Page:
If we doubt our ability to make creative use of life’s oportunities, we will tend to try to force everything into predictable forms and routines. When things inevitably break through those arbitrary borders, of course there is anguish, and the concern to bottle things up is redoubled typically. And yet, most of life’s great blessings involve at least significant elements of spontenaiety. Even within a familiar context there can and should be freshness, newness, surprise and exploration. The alternative is stagnation and death. “Oh, life goes on, even after the thrill of living is gone…” How repulsive! Why not give life the room to blossom in unexpected ways?

  5. Kolya says:

    It’s so important to free ourselves and let joy be known, whether there’s water or drought. Circumstances are what they are, and we can either be miserable or joyous – the choice is ours.

  6. Kai Newell says:

    YES!!!!!

  7. Mitchell Webb says:

    Great points, quotes, poem & pics as usual… and I did not know that about the 1971 Soviet oil drilling accident – incredible!

  8. Estelle says:

    Thanks Gregg, I enjoyed the poem and post!

  9. mchoya says:

    Man shall not live by bread alone but by also being an instrument for the process of spontaneity… Thought provoking!

  10. Colin says:

    This really seems like a balanced approach to life. We all know both the people that lack spontaneity, and the people that lack grounded patterns, and while these people might be successfully living life, they probably have some unrealized potential.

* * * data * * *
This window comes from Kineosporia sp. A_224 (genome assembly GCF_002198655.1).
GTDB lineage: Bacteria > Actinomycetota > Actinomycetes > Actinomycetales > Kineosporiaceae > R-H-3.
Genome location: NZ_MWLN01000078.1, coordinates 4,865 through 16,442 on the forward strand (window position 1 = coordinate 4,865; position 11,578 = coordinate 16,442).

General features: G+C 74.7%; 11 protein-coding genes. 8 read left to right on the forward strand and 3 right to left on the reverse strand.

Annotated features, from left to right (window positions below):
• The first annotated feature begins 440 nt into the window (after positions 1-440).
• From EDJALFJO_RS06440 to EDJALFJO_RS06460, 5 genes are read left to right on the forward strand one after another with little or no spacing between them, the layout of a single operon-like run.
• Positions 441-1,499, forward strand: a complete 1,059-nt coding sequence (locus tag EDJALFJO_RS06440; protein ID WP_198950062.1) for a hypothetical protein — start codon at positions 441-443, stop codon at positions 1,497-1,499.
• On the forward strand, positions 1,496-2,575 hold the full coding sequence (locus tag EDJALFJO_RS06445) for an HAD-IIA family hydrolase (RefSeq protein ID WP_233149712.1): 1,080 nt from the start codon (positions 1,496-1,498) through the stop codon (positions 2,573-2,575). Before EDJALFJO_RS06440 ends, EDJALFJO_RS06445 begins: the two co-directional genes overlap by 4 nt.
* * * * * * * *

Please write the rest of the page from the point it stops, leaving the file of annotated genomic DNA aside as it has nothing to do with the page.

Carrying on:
Concerning spontaneity, if you approach each new situation as a situation where you can learn something new or do something you have never done before, life will never be boring. It can accelerate progress, as well. I will remember this post the next time I find myself being curmudgeonly!

  11. That’s why it’s so important to accept that human society is not linear but emergent and if we really accept that and try to find ways to enhance our humanity in every way then not only will we be prepared for the eventualities we expect and the unexpected emergencies, we will also be able to enjoy and benefit from the unexpected but wonderful things that also happen all the time.